Harry Urgent on ‘Situated Senses 01: Inclined Angles’, Londonist

An intriguing development in a former ad agency building mirrors the revolution of creative practices that began with Stuart Shave’s Modern Art Inc moving into Eastcastle Street in 2008, sparking the mass immigration of galleries into Fitzrovia, as ad agencies migrated. This burgeoning trend spread onto Wells Street, up Berners and Newman Streets, across to Rathbone Place and now reaches Maple Street where gallerist Haishin Kwak is establishing the Hanmi Gallery.


Until the space officially opens in the New Year, Haishin is facilitating a series of site specific installations. Directly in the shadow of the Post Office Tower, the building is currently hosting a show by two korean-born artists that responds to the building’s past and future uses during its transformation.


Soon- Hak Kwon has created a suite of large prints that float at angles within the developing site, containing details of empty exhibition spaces in-between shows. At first they appear to meld into the existing stripped walls of the former ad agency, but on closer inspection provide a timeline testament to subtle contours, as temporal hosts to changing spaces. The beautifully observed details of leftover nails and filled holes on textured walls provoke you to wonder what art has hung there. While the original walls in the locations remain as permanently changing subjects in themselves, they are here captured with a sense of living archaeology and shown in a framework of perfect site specificity.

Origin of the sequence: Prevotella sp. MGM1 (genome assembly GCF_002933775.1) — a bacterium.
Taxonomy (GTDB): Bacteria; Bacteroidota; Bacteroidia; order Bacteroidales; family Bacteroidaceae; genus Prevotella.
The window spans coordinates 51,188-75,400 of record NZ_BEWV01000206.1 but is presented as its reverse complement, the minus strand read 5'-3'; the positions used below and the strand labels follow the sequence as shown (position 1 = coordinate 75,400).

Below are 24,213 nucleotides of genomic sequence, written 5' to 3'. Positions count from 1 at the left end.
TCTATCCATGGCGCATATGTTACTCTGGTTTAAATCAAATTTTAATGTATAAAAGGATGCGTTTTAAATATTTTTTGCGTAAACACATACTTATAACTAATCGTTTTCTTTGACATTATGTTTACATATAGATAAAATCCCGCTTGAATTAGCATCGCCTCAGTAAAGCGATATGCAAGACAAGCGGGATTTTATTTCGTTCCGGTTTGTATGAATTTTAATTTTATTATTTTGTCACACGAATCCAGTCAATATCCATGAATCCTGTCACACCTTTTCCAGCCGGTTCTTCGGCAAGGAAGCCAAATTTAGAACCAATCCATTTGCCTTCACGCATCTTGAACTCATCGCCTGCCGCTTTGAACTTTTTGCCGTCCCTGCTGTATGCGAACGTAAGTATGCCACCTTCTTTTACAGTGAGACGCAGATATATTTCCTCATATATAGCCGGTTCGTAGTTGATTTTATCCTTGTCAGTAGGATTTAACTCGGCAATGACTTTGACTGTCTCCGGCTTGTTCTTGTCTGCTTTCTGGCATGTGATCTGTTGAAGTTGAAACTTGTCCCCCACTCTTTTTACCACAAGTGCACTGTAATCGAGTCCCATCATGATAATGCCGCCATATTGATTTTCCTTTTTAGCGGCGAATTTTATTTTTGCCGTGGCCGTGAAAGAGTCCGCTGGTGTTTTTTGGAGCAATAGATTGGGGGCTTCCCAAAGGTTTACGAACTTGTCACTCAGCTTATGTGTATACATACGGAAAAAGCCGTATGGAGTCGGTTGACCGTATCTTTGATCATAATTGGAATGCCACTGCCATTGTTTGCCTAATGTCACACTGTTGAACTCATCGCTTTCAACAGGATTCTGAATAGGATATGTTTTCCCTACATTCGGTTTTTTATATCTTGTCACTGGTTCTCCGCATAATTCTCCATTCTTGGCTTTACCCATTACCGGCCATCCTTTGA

You might have seen the work of Shan Hur at London Art Fair in January where the artist dug holes in concrete pillars, placing items resembling mythical treasures of childhood adventures in disrupted spaces that literally pushed the physical boundaries of gallery walls. In a new work Tilt this process of sculptural intervention takes on a greater scale, with a whole floor dislocated from its usual level, as a single balloon floating above reminds us to stand up straight. This holiday talisman recalls childhood funfair trips with the associated negotiation of angles in a lopsided Fun House. Objects gathered from other galleries provide a deconstruction of the artist’s investigative process, while Molehill is made from 1980s carpet squares, suggesting a giant subterranean creature surfacing from an excavation, displacing materials.